Don’t Miss

Gotta go back to the courthouse for jury duty today. Meanwhile —

The Talking Dog interviews Trevor Paglen, the co-author (with A.C. Thompson) of Torture Taxi: On the Trail of the CIA Rendition Flights, the first book to systematically investigate the CIA’s extraordinary rendition program. You might also enjoy the Dog’s earlier interview of Michael Bérubé.

Via Avedon

Lambert has a whole bunch of theocracy outrages:

* In video, military Christianists use uniform to proselytize, admit putting loyalty to country third on the list;
* Military Christianists pull rank to force their beliefs on subordinates;
* In video, Pentagon Christianists say they’d rather study the Bible than do their jobs;
* General in Pentagon Christianist video also abused rank to solicit campaign contributions for Republicans.

You know, this stuff is entirely unconstitutional, but it’s getting to be a habit. But, seriously, these people are a threat to our democracy and should get kicked out pretty damned quick.

See Juan Cole‘s testimony at the Kucinich-Paul Congressional Hearing on Civilian Casualties in Iraq.

Glenn Greenwald expounds on the Washington Post’s affection for Augusto Pinochet.

That should keep you busy! And please add more links you want to share to the comments.

8 thoughts on “Don’t Miss

  1. I graduated from the Air Force Academy in 1982 (yep, I’m a zoomie) before the Christian “scandal” broke — up to that point the only scandals we had were cheating or sex scandals … I’ll let you decide which is worse.

    I have to say I was surprised when I first heard about the problem. In my day (back when dinosaurs roamed the Terratzzo) there was an understanding that every officer-to-be had a right to practice his or her own religion without interference from the brass or anyone else. You know that big, iconic aluminum chapel on the Academy grounds? The pointy one? The upper floor is general Christian, the lower one Catholic, in the back there’s a Synagogue, a Mosque (when needed) and they’d set up a Mormon or Buddhist Temple if they needed to accomodate even just one Cadet (maybe already have). It’s truly multidenominational, and we were always proud of that fact.

    The atmosphere was one of respect for others’ religions, and there was a clear separation between military matters and religious ones.

    But it seems that recently that atmosphere has gotten clouded by an alarmingly energetic bunch of zealots. I wonder if the change has to do with the belief that some people have that the current war is a religious war between Muslims and Christians – I don’t know. But it’s sad.

    It’s ironic that before I went to the Academy I spoke with a Jesuit priest about reservations I had — I wasn’t sure it was very Christian to join the military in the first place since I might be required to kill someone as part of my sworn duty. He told me to consider what the military would be like if everyone who felt like I did avoided it. It was a good point.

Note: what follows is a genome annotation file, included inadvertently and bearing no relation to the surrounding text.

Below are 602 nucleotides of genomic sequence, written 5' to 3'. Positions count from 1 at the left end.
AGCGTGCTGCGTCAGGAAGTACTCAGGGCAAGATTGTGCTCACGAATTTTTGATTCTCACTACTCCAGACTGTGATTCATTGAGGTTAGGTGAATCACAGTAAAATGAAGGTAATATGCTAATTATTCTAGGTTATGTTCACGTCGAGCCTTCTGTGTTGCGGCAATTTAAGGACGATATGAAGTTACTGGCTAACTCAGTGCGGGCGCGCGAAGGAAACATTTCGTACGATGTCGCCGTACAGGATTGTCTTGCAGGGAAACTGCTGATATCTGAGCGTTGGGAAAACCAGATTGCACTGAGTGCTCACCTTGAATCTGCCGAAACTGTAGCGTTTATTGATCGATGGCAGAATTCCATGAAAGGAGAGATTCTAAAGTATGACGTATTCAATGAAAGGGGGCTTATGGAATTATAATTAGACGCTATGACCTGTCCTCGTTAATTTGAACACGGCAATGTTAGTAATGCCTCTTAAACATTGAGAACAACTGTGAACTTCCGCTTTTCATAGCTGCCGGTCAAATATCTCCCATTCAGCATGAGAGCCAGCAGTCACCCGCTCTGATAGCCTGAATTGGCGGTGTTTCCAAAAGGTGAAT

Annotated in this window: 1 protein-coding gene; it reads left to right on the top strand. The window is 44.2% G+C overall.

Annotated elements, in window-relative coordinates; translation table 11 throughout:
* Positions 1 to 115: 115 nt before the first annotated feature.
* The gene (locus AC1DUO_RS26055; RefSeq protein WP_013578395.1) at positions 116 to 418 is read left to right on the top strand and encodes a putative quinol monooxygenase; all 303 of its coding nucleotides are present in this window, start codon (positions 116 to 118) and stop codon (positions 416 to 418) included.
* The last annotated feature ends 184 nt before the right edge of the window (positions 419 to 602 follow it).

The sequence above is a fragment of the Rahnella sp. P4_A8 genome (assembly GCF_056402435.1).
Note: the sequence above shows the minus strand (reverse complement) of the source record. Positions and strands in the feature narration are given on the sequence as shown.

Then he said he didn’t think going to the Academy was a good idea, nonetheless. We were in his office adjoining the rectory where he and all the other priests of the order lived and spoke Latin to each other and wore identical vestments and so on. You could hardly tell them apart. But I remember this one particular priest real well, because he’s the one who told me I shouldn’t go to the Academy because, as he said, “They will take away your individuality.”

  2. I am a firm believer in the NEED for strong moral beliefs in the military. Denomination is irrelevant. A belief system is indispensable when faced with life-and-death decisions, and those kind of decisions are not uncommon in military life.

    I am firmly opposed to using a position of authority (military or civilian authority) to make religious converts of subordinates. There needs to be policy from the top. There is for racism and sexism in the military. Discriminating for or against on the basis of participation in favored religious activities should be cause for one warning, then discharge for conduct unbecoming.

  3. Doug … “I am a firm believer in the NEED for strong moral beliefs in the military,” … exactly what Father Olsen was trying to tell me all those years ago … “There needs to be policy from the top,” … exaclty what the first ammendment is all about.

  4. Joe – we are in agreement. BTW, I like the way you write and what you say. What I failed to say was that a few zealots military officers of high rank) need to have their careers VERY publicly ended with DDs (crucifixion is a bit extreme) to get the point across. Officers are not stupid; they know and understand the rules; they are doing it because they can get away with it.

  5. Thanks Doug … more of what I have to say is at but none of it is political.

    I agree about taking very public actions against those officers — don’t see it happening just yet …

    Oh, and thanks for saying officers aren’t stupid, cause I were one!

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